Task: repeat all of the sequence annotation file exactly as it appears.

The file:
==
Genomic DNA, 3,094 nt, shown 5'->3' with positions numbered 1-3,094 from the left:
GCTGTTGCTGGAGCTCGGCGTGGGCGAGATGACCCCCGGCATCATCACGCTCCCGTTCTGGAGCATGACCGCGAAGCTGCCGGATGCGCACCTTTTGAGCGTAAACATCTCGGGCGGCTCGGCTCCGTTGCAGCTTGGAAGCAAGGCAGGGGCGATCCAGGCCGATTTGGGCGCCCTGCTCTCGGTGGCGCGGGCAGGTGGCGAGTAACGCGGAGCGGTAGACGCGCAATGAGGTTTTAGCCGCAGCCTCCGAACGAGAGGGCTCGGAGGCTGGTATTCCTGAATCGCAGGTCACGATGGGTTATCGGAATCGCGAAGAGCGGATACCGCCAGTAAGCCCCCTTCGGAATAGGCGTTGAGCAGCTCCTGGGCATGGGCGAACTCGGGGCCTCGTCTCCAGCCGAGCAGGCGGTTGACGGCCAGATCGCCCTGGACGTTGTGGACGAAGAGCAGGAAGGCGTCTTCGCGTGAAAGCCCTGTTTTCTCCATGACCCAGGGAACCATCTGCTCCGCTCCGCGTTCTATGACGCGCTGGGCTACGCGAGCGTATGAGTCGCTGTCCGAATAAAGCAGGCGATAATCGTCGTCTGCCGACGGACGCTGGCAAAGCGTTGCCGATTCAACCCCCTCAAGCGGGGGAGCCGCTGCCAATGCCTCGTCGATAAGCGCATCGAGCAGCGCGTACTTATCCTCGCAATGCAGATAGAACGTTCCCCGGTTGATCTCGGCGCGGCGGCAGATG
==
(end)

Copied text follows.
Genomic DNA, 3,094 nt, shown 5'->3' with positions numbered 1-3,094 from the left:
GCTGTTGCTGGAGCTCGGCGTGGGCGAGATGACCCCCGGCATCATCACGCTCCCGTTCTGGAGCATGACCGCGAAGCTGCCGGATGCGCACCTTTTGAGCGTAAACATCTCGGGCGGCTCGGCTCCGTTGCAGCTTGGAAGCAAGGCAGGGGCGATCCAGGCCGATTTGGGCGCCCTGCTCTCGGTGGCGCGGGCAGGTGGCGAGTAACGCGGAGCGGTAGACGCGCAATGAGGTTTTAGCCGCAGCCTCCGAACGAGAGGGCTCGGAGGCTGGTATTCCTGAATCGCAGGTCACGATGGGTTATCGGAATCGCGAAGAGCGGATACCGCCAGTAAGCCCCCTTCGGAATAGGCGTTGAGCAGCTCCTGGGCATGGGCGAACTCGGGGCCTCGTCTCCAGCCGAGCAGGCGGTTGACGGCCAGATCGCCCTGGACGTTGTGGACGAAGAGCAGGAAGGCGTCTTCGCGTGAAAGCCCTGTTTTCTCCATGACCCAGGGAACCATCTGCTCCGCTCCGCGTTCTATGACGCGCTGGGCTACGCGAGCGTATGAGTCGCTGTCCGAATAAAGCAGGCGATAATCGTCGTCTGCCGACGGACGCTGGCAAAGCGTTGCCGATTCAACCCCCTCAAGCGGGGGAGCCGCTGCCAATGCCTCGTCGATAAGCGCATCGAGCAGCGCGTACTTATCCTCGCAATGCAGATAGAACGTTCCCCGGTTGATCTCGGCGCGGCGGCAGATG